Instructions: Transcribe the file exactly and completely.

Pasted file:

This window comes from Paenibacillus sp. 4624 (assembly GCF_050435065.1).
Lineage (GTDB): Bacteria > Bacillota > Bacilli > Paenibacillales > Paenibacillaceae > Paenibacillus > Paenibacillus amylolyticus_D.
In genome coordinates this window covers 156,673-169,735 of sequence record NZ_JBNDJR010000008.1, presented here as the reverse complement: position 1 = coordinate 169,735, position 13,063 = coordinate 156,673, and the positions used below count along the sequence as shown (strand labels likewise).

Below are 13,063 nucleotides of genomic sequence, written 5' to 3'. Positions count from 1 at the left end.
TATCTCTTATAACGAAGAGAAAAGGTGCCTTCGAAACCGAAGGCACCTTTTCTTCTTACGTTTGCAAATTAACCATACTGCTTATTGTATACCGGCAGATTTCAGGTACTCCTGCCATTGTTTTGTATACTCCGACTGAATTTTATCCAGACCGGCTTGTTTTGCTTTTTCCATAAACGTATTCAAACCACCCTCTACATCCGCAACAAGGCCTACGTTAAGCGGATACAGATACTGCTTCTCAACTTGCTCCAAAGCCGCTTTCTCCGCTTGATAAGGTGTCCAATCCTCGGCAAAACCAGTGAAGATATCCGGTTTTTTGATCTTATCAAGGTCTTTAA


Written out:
This window comes from Paenibacillus sp. 4624 (assembly GCF_050435065.1).
Lineage (GTDB): Bacteria > Bacillota > Bacilli > Paenibacillales > Paenibacillaceae > Paenibacillus > Paenibacillus amylolyticus_D.
In genome coordinates this window covers 156,673-169,735 of sequence record NZ_JBNDJR010000008.1, presented here as the reverse complement: position 1 = coordinate 169,735, position 13,063 = coordinate 156,673, and the positions used below count along the sequence as shown (strand labels likewise).

Below are 13,063 nucleotides of genomic sequence, written 5' to 3'. Positions count from 1 at the left end.
TATCTCTTATAACGAAGAGAAAAGGTGCCTTCGAAACCGAAGGCACCTTTTCTTCTTACGTTTGCAAATTAACCATACTGCTTATTGTATACCGGCAGATTTCAGGTACTCCTGCCATTGTTTTGTATACTCCGACTGAATTTTATCCAGACCGGCTTGTTTTGCTTTTTCCATAAACGTATTCAAACCACCCTCTACATCCGCAACAAGGCCTACGTTAAGCGGATACAGATACTGCTTCTCAACTTGCTCCAAAGCCGCTTTCTCCGCTTGATAAGGTGTCCAATCCTCGGCAAAACCAGTGAAGATATCCGGTTTTTTGATCTTATCAAGGTCTTTAA